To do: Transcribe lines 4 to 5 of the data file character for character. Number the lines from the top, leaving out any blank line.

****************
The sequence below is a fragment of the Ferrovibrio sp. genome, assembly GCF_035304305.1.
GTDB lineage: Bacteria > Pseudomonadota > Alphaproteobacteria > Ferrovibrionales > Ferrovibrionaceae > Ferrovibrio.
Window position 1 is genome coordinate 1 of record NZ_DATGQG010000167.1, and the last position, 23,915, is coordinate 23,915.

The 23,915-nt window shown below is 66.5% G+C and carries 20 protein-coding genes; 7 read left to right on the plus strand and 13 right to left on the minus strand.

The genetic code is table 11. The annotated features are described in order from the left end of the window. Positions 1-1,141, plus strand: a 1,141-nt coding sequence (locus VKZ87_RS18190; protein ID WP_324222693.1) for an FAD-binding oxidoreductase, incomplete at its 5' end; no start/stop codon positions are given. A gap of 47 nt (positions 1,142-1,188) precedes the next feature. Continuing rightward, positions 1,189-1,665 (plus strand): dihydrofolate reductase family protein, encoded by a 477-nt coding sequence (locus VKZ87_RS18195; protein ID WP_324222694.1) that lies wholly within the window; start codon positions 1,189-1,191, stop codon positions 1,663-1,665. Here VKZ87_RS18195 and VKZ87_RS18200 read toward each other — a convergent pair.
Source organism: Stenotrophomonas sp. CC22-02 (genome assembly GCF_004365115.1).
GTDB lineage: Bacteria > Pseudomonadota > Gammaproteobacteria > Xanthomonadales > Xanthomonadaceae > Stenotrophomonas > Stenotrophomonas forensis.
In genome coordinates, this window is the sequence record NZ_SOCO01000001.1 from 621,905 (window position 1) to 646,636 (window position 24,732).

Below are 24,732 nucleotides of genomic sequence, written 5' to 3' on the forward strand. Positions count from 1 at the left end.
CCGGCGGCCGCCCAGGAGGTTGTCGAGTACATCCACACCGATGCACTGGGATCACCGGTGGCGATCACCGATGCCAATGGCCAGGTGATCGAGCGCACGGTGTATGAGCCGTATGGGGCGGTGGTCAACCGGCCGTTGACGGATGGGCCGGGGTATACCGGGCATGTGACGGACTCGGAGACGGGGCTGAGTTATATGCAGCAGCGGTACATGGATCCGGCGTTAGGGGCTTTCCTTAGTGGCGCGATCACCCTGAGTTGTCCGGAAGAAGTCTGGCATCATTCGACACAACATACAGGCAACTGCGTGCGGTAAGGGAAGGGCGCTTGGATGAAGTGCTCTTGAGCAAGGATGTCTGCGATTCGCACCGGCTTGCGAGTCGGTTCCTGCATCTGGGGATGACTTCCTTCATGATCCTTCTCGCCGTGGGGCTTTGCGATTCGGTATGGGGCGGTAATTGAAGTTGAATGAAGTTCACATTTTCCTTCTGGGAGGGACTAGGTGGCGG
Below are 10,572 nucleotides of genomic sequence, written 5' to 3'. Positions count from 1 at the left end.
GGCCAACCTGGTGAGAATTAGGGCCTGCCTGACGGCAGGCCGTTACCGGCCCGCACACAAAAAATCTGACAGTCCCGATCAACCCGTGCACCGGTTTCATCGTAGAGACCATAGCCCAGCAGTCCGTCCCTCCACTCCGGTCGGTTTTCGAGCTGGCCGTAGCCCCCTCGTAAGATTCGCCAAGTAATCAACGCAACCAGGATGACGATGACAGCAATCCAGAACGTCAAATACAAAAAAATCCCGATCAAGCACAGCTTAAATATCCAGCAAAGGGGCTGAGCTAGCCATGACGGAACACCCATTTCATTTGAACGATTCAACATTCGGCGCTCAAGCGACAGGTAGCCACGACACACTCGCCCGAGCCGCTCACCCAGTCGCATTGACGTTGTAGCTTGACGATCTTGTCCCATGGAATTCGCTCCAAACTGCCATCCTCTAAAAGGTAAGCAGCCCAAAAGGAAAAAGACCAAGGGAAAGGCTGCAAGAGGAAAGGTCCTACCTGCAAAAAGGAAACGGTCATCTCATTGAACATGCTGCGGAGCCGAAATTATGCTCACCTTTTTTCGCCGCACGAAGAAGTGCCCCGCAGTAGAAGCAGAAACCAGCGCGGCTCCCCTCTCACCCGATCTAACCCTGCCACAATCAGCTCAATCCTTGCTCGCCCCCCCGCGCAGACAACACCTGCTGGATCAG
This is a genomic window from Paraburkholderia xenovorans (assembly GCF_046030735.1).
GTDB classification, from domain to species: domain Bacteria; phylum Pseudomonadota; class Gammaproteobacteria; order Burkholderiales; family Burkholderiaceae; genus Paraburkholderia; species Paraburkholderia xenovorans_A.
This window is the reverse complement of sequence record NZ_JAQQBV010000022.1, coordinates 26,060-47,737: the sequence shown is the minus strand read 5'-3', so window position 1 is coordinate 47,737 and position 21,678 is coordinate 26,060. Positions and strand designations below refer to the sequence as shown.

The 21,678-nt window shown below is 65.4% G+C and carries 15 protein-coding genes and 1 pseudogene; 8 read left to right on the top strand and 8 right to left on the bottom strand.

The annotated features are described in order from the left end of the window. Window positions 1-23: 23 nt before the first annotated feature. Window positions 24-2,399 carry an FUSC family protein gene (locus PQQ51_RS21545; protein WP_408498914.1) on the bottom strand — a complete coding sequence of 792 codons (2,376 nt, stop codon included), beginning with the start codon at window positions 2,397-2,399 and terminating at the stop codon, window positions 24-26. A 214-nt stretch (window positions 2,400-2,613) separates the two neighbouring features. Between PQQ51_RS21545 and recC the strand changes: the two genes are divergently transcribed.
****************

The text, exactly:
The 23,915-nt window shown below is 66.5% G+C and carries 20 protein-coding genes; 7 read left to right on the plus strand and 13 right to left on the minus strand.

The genetic code is table 11. The annotated features are described in order from the left end of the window. Positions 1-1,141, plus strand: a 1,141-nt coding sequence (locus VKZ87_RS18190; protein ID WP_324222693.1) for an FAD-binding oxidoreductase, incomplete at its 5' end; no start/stop codon positions are given. A gap of 47 nt (positions 1,142-1,188) precedes the next feature. Continuing rightward, positions 1,189-1,665 (plus strand): dihydrofolate reductase family protein, encoded by a 477-nt coding sequence (locus VKZ87_RS18195; protein ID WP_324222694.1) that lies wholly within the window; start codon positions 1,189-1,191, stop codon positions 1,663-1,665. Here VKZ87_RS18195 and VKZ87_RS18200 read toward each other — a convergent pair.